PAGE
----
This assortment of information presents a picture that is in one sense confusing. The data from the various sources conflict with each other. The equity reports available at the LearnDC website25 (see Chapter 3) provide some discipline data for individual schools, but the Washington Post reported that D.C. officials “track only expulsions that they are required to report to the federal government, which include those due to violence, weapons, alcohol or drugs” but may exclude expulsions for other causes (Brown, 2013b).
At the same time, the available data clearly indicate that many of the city’s public schools, particularly charter schools, have relied heavily on suspensions and expulsions, and it is noteworthy that discipline problems are greatest in the schools with the highest numbers of low-income students. The comments we heard from city officials were in accord with three conclusions in several of the reports on the subject: (1) there is a lack of coordination with respect to discipline; (2) students and schools would benefit if there were an entity that could collect and analyze data; and (3) students and schools would benefit if there were an entity that could develop consistent approaches that would apply across DCPS and the charter LEAs.
We believe the city would benefit from monitoring a range of information, including
- the number of discipline events, their nature, and where they occur;
- outcomes for students who have been disciplined;
- factors that contribute to high rates of discipline incidents in schools.
- options schools have, other than suspension or expulsion, for addressing disruptive or physically aggressive students;
- resources available for in-school suspensions, conflict resolution, or prevention strategies;
- the provision of professional development to assist educators in working with students with behavior difficulties; and
- family and community engagement efforts to address student behavioral needs.
Attendance and Truancy
Both OSSE and PCSB provided us with limited data on truancy. As shown in Table 5-5, the data were for two adjacent years, but this difference is unlikely to account for the notable discrepancies in numbers reported for the charter schools. A report by D.C. Kids Count, which summarizes a review of city data on truancy and attendance and difficulties with city data, provides some useful analysis regarding the discrepancies (DC Action for Children, 2014). The report notes that there are multiple ways to calculate attendance problems, and it says that the way these data are currently tracked in D.C. makes it difficult to see the magnitude of the problem and may even disguise problems with chronic absenteeism. The report argues that tracking chronic absenteeism, including excused absences, would provide a better way to identify students who are at risk for academic problems because they are missing school time. A 2012 overview of attendance issues across the nations noted that few states were accurately tracking chronic absenteeism and made recommendations for improving data collection in this area (Balfanz and Byrnes, 2012).
Even using the limited data available, however, the report found evidence of a “crisis of school absenteeism” (DC Action for Children, 2014, p. 1), noting that “at least one in five DC students had more than 10 unexcused absences from school in 2012-2013.” Among DCPS students, 1 in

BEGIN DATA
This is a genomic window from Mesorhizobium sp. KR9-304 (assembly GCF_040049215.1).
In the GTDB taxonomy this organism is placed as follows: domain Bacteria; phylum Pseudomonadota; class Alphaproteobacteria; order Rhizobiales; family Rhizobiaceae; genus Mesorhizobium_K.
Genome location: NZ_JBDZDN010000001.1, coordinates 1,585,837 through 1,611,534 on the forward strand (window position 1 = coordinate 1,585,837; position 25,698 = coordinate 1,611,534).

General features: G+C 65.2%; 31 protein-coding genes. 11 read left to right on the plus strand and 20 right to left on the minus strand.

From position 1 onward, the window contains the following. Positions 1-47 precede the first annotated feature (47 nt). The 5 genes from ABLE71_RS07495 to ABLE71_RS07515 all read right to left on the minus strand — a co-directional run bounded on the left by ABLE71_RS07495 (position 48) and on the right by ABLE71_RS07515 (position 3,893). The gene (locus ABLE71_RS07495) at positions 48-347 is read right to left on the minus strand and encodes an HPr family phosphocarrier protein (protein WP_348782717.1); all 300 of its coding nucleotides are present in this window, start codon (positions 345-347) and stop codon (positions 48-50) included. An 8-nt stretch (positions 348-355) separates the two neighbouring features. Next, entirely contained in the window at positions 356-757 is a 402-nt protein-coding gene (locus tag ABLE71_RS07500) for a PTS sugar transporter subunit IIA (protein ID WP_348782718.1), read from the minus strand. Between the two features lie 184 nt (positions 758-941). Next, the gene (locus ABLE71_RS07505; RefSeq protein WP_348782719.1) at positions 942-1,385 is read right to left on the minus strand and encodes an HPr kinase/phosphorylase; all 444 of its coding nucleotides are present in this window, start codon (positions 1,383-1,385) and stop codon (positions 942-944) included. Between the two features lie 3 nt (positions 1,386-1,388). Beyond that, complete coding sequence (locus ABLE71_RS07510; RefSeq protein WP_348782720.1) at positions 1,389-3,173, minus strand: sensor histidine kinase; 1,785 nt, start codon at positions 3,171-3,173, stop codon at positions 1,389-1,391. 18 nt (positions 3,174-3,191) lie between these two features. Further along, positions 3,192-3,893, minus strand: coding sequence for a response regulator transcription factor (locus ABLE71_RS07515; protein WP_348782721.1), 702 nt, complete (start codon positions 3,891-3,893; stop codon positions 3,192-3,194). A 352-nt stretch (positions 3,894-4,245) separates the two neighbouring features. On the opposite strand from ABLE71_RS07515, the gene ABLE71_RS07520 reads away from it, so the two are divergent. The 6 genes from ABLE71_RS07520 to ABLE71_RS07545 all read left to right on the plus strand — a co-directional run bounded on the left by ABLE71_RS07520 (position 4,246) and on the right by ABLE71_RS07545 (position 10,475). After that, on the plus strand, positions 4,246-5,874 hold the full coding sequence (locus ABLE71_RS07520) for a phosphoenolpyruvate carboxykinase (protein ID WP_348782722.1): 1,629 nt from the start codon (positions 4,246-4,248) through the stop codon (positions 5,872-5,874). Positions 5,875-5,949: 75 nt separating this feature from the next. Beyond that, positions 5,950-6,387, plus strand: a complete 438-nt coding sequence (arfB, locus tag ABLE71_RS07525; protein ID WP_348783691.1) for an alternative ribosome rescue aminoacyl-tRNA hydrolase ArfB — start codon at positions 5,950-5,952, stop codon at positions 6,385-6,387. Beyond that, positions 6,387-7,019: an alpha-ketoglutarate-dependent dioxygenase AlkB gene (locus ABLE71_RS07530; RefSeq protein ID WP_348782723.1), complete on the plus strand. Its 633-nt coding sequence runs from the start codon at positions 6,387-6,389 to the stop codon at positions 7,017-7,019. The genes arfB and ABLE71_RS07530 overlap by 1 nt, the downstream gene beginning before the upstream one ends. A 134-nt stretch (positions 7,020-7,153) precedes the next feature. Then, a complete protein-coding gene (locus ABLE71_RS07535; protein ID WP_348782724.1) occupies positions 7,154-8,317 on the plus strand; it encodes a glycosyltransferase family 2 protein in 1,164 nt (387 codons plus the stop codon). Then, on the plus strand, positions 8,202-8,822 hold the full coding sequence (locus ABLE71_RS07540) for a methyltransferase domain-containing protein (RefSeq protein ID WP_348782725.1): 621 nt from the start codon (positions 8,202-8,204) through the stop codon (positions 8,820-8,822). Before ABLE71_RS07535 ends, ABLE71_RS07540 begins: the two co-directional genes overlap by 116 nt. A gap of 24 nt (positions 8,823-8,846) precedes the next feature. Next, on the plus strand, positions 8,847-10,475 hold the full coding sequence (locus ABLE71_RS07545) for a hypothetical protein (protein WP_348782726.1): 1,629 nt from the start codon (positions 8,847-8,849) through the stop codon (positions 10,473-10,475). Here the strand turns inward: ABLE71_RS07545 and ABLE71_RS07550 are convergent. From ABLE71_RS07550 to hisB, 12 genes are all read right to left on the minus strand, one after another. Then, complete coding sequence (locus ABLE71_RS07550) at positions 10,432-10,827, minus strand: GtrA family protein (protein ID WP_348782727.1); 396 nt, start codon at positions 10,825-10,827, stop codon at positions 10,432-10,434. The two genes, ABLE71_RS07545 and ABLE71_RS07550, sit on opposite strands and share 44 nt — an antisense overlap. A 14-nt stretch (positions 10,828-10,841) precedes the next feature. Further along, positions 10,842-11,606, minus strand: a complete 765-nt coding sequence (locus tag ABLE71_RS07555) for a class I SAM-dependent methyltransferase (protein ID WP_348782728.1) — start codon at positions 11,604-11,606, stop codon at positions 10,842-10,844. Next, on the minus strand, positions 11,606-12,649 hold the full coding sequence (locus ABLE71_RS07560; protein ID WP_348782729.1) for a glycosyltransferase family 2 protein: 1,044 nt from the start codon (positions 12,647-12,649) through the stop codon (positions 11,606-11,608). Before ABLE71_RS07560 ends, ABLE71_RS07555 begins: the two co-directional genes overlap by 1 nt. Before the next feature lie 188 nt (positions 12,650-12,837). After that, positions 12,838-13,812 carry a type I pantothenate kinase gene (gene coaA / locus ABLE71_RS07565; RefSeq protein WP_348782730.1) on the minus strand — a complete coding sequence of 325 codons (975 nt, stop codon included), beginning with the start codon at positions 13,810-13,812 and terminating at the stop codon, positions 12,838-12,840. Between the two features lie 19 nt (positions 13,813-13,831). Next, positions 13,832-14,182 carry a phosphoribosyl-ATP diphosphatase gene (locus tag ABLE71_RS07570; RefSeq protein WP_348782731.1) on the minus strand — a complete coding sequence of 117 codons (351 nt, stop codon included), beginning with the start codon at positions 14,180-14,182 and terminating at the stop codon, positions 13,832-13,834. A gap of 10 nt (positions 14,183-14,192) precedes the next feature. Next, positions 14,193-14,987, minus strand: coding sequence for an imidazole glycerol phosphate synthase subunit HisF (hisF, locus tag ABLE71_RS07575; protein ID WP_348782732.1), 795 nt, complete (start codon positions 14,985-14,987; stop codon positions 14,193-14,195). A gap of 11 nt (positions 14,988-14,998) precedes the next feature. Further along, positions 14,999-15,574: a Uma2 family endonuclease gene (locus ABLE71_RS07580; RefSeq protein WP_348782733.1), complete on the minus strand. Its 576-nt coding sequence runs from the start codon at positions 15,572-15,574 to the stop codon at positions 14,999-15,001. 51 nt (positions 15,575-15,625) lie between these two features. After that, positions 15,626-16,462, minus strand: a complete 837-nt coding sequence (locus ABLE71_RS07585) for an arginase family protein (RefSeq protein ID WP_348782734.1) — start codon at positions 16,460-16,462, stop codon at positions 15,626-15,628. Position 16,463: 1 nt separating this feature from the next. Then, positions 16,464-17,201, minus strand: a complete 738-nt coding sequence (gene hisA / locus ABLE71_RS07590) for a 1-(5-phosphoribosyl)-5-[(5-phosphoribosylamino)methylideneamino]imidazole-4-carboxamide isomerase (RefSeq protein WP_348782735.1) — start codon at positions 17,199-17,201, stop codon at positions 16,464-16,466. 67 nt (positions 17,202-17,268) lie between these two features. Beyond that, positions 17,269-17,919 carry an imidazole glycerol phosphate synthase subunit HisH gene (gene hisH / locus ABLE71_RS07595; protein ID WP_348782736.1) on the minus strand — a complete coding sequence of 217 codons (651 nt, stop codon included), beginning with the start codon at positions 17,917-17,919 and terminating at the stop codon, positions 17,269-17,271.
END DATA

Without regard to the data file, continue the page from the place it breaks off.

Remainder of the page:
TABLE 5-5 Truancy Incidents in D.C. Public Schools
|School Level||DCPS||Charter Schools||Total|
Data from OSSE (2012-2013)
Data from PCSB (2013-2014)
Data from OSSE
Data from PCSB
Data from OSSE
Data from PCSB
|Total: Data from OSSE||11,236||10,184||21,420
NOTES: OSSE defined truancy as 10 or more unexcused absences in a year; PCSB did not define what was counted. DCPS, D.C. Public Schools; OSSE, Office of the State Superintendent of Education; PCSB, Public Charter School Board.
aThere were 5,260 “other” truancy incidents (i.e., not included in totals for DCPS and charter schools), but OSSE did not explain what this category covered. With that total added, the total incidents reported by OSSE is 26,680.
SOURCE: Data provided by OSSE and PCSB.
10 missed at least 20 unexcused days of school; among charter students, 1 in 13 did so. In that year, truancy was 42 percent in DCPS high schools and 34 percent in charter schools.
The report particularly emphasized evidence of problems with absenteeism among pre-K and elementary school students: one in six students ages 3-5 had at least 10 unexcused absences. Studies of rates in other cities have also found high rates of chronic absenteeism in pre-K: 26.5 percent in Baltimore, 45 percent for 3-year-olds and 36 percent for 4-year-olds in Chicago, and 50 percent in New York City (Balfanz and Byrnes, 2012; Connolly and Olson, 2012; Dubay and Holla, 2015; Ehrlich et al., 2014). Attendance problems in these early years have received less attention, the report argues, but have lasting effects on achievement gaps.26
The report recommends that D.C. improve its methods for monitoring chronic absenteeism and developing prevention and interventions strategies. Among its specific recommendations are that OSSE align its definition of chronic absenteeism with national norms and collect data on students who are absent 10 percent of school days or more and that individual schools be required to include detailed attendance data in their equity reports27 and school improvement plans (DC Action for Children, 2014).